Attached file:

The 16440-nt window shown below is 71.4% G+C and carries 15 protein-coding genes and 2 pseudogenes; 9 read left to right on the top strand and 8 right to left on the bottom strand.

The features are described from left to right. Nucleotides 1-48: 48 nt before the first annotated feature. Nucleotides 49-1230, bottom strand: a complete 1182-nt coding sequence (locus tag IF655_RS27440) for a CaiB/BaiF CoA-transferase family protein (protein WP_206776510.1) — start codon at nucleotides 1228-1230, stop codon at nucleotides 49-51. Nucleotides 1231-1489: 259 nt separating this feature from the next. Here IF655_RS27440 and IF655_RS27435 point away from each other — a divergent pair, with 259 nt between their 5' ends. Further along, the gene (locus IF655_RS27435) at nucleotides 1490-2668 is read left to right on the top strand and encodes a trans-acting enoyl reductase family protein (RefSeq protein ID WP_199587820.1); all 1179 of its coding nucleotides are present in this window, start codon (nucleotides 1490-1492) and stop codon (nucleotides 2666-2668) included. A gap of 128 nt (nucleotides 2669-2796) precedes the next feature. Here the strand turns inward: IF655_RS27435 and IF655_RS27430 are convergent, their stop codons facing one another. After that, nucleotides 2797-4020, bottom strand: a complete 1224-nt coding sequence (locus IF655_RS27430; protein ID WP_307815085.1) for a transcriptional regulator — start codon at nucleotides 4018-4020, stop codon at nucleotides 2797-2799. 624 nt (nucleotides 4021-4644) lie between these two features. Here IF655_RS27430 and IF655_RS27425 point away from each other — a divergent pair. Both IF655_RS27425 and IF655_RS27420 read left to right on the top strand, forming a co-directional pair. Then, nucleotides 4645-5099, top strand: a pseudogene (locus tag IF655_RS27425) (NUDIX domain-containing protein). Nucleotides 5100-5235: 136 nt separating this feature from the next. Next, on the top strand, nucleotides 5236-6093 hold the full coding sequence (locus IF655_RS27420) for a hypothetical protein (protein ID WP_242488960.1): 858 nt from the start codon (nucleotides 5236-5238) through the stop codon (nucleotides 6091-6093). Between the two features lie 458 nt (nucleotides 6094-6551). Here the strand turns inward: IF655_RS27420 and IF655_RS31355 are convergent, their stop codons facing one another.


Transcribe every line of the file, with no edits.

The 16440-nt window shown below is 71.4% G+C and carries 15 protein-coding genes and 2 pseudogenes; 9 read left to right on the top strand and 8 right to left on the bottom strand.

The features are described from left to right. Nucleotides 1-48: 48 nt before the first annotated feature. Nucleotides 49-1230, bottom strand: a complete 1182-nt coding sequence (locus tag IF655_RS27440) for a CaiB/BaiF CoA-transferase family protein (protein WP_206776510.1) — start codon at nucleotides 1228-1230, stop codon at nucleotides 49-51. Nucleotides 1231-1489: 259 nt separating this feature from the next. Here IF655_RS27440 and IF655_RS27435 point away from each other — a divergent pair, with 259 nt between their 5' ends. Further along, the gene (locus IF655_RS27435) at nucleotides 1490-2668 is read left to right on the top strand and encodes a trans-acting enoyl reductase family protein (RefSeq protein ID WP_199587820.1); all 1179 of its coding nucleotides are present in this window, start codon (nucleotides 1490-1492) and stop codon (nucleotides 2666-2668) included. A gap of 128 nt (nucleotides 2669-2796) precedes the next feature. Here the strand turns inward: IF655_RS27435 and IF655_RS27430 are convergent, their stop codons facing one another. After that, nucleotides 2797-4020, bottom strand: a complete 1224-nt coding sequence (locus IF655_RS27430; protein ID WP_307815085.1) for a transcriptional regulator — start codon at nucleotides 4018-4020, stop codon at nucleotides 2797-2799. 624 nt (nucleotides 4021-4644) lie between these two features. Here IF655_RS27430 and IF655_RS27425 point away from each other — a divergent pair. Both IF655_RS27425 and IF655_RS27420 read left to right on the top strand, forming a co-directional pair. Then, nucleotides 4645-5099, top strand: a pseudogene (locus tag IF655_RS27425) (NUDIX domain-containing protein). Nucleotides 5100-5235: 136 nt separating this feature from the next. Next, on the top strand, nucleotides 5236-6093 hold the full coding sequence (locus IF655_RS27420) for a hypothetical protein (protein ID WP_242488960.1): 858 nt from the start codon (nucleotides 5236-5238) through the stop codon (nucleotides 6091-6093). Between the two features lie 458 nt (nucleotides 6094-6551). Here the strand turns inward: IF655_RS27420 and IF655_RS31355 are convergent, their stop codons facing one another.